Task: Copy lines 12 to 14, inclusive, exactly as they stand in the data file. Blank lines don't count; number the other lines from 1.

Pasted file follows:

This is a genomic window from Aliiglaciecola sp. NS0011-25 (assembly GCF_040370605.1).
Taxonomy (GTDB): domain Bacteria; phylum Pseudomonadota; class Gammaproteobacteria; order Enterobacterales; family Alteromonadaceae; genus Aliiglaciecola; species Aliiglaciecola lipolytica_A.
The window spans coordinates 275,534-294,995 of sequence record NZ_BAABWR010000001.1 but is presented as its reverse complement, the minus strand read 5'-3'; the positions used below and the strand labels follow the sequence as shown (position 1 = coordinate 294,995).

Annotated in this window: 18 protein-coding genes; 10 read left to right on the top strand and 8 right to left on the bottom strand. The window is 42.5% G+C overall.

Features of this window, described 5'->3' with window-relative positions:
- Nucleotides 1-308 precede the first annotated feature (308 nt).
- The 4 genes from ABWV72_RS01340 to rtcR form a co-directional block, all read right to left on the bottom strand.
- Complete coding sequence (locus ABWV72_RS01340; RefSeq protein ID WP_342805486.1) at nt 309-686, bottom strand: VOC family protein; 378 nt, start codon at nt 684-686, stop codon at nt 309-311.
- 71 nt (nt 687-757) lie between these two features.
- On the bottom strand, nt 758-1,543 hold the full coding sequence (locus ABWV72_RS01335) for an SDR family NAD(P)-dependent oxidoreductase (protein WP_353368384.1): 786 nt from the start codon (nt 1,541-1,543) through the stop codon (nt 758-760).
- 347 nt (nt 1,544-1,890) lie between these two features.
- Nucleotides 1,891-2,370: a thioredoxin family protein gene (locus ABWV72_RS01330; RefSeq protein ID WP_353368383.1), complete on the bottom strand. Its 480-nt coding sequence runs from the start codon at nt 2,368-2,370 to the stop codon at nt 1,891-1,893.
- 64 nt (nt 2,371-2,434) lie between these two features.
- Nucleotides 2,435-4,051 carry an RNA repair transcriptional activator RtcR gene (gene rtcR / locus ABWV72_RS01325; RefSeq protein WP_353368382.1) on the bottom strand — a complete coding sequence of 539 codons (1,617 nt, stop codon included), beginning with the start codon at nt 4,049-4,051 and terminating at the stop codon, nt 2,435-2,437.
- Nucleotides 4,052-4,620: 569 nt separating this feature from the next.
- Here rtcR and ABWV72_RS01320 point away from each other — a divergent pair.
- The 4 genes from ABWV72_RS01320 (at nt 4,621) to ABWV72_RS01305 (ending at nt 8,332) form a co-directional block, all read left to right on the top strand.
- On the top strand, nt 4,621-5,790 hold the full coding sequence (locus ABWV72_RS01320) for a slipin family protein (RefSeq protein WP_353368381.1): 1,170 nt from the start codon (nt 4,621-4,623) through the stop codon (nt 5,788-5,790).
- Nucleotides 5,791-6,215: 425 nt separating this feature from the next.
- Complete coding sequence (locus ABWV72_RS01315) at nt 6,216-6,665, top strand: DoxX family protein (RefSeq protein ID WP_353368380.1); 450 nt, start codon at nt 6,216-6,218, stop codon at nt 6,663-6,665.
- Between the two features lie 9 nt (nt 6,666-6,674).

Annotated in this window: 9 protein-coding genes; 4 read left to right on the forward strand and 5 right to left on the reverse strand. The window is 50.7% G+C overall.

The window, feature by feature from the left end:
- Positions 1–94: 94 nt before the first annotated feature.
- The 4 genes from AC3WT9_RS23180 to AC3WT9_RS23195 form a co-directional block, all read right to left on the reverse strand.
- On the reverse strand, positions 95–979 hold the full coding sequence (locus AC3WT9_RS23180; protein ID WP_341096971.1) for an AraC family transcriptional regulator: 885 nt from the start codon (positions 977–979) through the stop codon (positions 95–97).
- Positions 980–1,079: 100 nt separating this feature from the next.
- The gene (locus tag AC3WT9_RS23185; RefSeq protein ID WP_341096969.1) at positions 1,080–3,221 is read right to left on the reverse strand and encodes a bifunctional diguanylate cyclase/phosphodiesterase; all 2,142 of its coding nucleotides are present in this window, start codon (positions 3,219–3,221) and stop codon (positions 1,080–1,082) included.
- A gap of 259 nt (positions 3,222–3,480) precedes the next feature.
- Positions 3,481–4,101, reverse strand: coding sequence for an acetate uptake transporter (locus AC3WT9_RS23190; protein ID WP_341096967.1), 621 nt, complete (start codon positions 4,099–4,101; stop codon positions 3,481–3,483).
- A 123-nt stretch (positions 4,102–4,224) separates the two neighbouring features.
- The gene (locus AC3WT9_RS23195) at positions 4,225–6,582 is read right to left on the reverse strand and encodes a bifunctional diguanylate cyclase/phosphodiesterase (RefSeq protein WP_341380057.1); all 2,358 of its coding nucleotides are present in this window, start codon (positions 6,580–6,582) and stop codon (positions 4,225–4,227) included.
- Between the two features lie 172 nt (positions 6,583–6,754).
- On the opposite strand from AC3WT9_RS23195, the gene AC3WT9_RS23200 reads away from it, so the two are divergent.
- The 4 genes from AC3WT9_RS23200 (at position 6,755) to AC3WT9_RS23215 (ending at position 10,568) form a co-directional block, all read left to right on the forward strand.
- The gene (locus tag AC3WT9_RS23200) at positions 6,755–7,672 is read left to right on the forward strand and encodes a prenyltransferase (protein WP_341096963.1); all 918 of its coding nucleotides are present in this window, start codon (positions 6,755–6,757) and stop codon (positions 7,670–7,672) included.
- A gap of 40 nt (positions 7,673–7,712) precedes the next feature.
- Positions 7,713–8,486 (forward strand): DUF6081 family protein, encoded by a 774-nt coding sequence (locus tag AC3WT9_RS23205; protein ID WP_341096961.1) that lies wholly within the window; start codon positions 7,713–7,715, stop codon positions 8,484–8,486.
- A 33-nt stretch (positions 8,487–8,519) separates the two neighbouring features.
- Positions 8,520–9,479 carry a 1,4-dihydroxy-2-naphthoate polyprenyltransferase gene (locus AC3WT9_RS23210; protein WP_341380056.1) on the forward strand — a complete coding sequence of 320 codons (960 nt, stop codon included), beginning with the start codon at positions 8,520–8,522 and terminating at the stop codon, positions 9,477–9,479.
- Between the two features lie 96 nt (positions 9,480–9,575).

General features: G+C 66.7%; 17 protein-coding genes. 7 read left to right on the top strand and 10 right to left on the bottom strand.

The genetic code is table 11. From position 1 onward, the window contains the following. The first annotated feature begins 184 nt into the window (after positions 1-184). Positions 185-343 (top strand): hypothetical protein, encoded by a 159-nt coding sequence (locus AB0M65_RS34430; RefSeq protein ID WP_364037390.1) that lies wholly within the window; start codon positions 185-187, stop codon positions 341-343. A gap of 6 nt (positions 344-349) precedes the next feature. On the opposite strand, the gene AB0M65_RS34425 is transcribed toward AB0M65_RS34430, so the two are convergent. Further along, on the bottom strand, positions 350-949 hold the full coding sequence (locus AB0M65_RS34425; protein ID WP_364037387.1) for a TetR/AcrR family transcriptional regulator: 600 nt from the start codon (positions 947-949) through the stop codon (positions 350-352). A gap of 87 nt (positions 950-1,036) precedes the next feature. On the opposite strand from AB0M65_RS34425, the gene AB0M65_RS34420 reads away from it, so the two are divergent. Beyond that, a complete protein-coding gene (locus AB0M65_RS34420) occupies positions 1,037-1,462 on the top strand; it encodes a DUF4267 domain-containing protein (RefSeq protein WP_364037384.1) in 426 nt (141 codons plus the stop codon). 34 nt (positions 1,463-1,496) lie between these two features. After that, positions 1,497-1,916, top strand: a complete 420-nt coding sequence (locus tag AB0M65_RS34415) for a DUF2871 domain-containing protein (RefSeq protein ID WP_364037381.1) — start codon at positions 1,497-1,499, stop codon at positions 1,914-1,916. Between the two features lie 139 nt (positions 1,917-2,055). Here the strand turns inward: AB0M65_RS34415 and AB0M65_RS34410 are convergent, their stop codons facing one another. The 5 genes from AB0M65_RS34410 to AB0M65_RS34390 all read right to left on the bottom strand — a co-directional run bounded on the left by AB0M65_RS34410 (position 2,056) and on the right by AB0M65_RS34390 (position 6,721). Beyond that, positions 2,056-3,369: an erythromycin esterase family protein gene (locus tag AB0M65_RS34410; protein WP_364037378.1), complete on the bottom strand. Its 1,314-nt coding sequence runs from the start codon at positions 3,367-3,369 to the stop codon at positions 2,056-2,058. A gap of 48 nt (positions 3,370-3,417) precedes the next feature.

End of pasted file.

- Nucleotides 1,891-2,370: a thioredoxin family protein gene (locus ABWV72_RS01330; RefSeq protein ID WP_353368383.1), complete on the bottom strand. Its 480-nt coding sequence runs from the start codon at nt 2,368-2,370 to the stop codon at nt 1,891-1,893.
- 64 nt (nt 2,371-2,434) lie between these two features.
- Nucleotides 2,435-4,051 carry an RNA repair transcriptional activator RtcR gene (gene rtcR / locus ABWV72_RS01325; RefSeq protein WP_353368382.1) on the bottom strand — a complete coding sequence of 539 codons (1,617 nt, stop codon included), beginning with the start codon at nt 4,049-4,051 and terminating at the stop codon, nt 2,435-2,437.